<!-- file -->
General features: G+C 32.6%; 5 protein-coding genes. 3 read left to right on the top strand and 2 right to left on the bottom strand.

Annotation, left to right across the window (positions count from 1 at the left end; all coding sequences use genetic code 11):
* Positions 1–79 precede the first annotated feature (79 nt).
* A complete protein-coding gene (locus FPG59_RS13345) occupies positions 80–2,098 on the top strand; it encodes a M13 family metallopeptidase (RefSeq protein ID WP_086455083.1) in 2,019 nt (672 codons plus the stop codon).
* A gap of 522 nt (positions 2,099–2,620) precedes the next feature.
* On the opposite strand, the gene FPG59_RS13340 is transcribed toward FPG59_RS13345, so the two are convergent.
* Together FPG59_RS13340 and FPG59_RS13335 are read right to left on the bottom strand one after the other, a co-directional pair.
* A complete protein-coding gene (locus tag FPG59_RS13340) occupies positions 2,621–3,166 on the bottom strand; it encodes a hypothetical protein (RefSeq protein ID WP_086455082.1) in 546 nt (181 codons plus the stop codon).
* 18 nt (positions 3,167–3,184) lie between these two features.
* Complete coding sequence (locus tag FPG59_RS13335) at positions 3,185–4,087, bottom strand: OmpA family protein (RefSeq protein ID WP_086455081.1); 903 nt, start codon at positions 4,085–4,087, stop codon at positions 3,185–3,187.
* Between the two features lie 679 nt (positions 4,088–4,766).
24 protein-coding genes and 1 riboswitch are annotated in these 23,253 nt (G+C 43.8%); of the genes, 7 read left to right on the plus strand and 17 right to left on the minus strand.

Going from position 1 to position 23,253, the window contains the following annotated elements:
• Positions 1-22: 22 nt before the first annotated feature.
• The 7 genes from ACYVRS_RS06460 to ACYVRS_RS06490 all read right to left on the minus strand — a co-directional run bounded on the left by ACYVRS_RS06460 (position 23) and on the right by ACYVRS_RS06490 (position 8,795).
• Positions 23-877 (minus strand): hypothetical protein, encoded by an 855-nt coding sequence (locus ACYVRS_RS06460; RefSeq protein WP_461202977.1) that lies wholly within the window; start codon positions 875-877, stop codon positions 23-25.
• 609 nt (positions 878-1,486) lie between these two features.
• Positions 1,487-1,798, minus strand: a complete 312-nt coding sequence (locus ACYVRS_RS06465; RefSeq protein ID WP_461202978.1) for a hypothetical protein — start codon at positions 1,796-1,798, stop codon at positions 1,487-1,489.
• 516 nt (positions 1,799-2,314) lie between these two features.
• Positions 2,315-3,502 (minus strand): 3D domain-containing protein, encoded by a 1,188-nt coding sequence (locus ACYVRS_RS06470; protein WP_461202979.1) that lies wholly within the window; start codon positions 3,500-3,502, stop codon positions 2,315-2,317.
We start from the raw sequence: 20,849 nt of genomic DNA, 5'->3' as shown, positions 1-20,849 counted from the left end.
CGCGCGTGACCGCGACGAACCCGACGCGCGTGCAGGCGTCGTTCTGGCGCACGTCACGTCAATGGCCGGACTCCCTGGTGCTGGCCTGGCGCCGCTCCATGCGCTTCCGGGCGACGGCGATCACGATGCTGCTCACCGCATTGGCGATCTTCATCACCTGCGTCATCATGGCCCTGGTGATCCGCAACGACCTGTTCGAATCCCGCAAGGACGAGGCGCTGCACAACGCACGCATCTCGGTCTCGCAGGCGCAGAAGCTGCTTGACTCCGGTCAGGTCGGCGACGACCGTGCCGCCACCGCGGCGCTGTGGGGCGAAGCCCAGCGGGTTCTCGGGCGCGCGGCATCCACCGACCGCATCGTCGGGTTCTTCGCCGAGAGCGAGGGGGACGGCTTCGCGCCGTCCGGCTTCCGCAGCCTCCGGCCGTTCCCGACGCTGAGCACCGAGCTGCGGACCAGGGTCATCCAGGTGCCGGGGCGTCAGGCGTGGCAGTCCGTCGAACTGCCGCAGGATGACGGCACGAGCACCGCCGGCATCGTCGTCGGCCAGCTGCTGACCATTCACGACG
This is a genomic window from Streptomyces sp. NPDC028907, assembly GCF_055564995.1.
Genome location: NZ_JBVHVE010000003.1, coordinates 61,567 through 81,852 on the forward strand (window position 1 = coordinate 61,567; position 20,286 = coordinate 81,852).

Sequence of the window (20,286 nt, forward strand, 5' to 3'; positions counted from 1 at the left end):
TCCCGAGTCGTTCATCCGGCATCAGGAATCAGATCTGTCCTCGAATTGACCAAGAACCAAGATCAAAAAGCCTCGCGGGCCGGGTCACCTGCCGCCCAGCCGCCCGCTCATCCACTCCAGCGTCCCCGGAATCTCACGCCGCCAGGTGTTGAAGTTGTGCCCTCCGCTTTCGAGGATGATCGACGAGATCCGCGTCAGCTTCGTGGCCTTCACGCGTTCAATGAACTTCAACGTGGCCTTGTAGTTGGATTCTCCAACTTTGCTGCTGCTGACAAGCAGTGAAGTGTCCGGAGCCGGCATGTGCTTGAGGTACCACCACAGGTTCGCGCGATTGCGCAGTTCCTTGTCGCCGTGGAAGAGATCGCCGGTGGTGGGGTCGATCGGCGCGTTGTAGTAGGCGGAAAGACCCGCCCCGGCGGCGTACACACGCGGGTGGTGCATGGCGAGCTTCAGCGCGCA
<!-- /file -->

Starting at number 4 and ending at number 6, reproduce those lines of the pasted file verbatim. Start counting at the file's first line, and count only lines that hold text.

* A complete protein-coding gene (locus FPG59_RS13345) occupies positions 80–2,098 on the top strand; it encodes a M13 family metallopeptidase (RefSeq protein ID WP_086455083.1) in 2,019 nt (672 codons plus the stop codon).
* A gap of 522 nt (positions 2,099–2,620) precedes the next feature.
* On the opposite strand, the gene FPG59_RS13340 is transcribed toward FPG59_RS13345, so the two are convergent.